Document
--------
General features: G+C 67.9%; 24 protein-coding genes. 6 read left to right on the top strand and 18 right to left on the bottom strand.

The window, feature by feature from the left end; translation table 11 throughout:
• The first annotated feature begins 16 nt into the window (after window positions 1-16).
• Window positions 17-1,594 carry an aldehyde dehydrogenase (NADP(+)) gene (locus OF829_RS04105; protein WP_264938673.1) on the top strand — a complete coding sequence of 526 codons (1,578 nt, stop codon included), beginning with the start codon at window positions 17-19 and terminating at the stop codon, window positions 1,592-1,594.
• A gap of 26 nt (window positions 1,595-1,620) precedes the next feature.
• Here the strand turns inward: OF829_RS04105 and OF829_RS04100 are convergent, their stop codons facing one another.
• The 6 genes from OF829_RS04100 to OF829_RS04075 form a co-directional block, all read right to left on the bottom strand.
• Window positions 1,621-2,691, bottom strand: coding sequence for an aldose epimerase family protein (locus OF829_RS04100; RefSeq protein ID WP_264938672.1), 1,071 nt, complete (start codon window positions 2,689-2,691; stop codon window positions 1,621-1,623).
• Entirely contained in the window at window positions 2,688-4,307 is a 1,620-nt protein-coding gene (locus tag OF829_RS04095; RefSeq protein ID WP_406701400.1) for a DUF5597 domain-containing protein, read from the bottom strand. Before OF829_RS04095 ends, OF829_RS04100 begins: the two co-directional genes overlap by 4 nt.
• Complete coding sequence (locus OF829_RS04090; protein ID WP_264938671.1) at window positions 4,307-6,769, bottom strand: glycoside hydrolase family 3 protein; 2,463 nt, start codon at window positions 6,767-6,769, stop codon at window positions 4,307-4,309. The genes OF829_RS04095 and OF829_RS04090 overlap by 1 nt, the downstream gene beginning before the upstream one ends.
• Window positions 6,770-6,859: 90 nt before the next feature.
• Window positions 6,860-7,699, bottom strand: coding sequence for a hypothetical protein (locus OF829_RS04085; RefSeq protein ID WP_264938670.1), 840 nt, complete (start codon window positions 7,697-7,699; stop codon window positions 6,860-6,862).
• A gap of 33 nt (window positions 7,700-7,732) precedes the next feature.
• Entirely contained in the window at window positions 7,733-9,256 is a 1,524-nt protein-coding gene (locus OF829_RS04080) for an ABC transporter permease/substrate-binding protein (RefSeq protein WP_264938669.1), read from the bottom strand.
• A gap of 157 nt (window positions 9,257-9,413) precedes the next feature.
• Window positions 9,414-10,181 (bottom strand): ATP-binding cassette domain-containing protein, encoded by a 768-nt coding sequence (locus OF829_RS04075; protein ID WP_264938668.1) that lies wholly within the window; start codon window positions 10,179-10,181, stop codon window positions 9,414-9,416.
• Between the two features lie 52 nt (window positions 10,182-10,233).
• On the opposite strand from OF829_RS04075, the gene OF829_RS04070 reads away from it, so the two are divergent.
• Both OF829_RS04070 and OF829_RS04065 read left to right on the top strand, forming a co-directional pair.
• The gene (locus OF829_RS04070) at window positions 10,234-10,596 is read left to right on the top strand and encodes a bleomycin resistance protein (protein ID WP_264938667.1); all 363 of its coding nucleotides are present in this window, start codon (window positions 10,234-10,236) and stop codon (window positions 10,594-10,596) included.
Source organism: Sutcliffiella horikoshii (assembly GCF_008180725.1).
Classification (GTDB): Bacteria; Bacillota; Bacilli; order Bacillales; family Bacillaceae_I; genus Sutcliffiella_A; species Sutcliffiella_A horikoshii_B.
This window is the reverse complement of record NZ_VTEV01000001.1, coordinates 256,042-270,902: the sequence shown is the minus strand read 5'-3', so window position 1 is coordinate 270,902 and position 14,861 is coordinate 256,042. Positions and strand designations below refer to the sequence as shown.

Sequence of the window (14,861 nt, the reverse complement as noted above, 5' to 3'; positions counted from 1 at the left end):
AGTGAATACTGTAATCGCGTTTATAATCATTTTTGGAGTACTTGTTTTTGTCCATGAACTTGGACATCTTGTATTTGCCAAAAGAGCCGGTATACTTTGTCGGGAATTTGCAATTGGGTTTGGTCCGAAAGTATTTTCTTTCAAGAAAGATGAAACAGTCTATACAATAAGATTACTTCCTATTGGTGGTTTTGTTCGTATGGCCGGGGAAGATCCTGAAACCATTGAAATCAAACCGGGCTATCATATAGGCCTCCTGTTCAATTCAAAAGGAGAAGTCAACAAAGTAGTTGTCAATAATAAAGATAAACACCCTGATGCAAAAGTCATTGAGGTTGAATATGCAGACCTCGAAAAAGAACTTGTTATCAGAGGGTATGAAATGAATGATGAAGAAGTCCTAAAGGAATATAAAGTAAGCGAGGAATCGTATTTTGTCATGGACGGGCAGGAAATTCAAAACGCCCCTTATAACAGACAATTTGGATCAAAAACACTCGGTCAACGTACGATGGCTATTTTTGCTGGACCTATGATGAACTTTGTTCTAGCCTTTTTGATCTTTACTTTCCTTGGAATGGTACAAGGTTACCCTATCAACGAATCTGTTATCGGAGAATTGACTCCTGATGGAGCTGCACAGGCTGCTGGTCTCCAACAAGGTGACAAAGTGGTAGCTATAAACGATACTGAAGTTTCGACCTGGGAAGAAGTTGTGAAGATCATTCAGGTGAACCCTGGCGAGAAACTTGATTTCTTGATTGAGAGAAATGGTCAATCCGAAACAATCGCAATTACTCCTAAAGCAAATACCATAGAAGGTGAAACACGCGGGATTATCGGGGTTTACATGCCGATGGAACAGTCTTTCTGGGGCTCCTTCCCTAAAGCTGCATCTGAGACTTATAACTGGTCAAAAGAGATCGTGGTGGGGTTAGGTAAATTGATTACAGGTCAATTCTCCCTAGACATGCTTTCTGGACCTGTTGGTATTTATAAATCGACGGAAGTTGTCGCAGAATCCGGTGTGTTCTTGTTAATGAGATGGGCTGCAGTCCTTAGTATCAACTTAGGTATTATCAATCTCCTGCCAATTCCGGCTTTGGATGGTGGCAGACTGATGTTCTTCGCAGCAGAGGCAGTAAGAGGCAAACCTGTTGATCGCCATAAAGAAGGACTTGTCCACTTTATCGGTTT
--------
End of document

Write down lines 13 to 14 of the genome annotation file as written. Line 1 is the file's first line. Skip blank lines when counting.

• A gap of 33 nt (window positions 7,700-7,732) precedes the next feature.
• Entirely contained in the window at window positions 7,733-9,256 is a 1,524-nt protein-coding gene (locus OF829_RS04080) for an ABC transporter permease/substrate-binding protein (RefSeq protein WP_264938669.1), read from the bottom strand.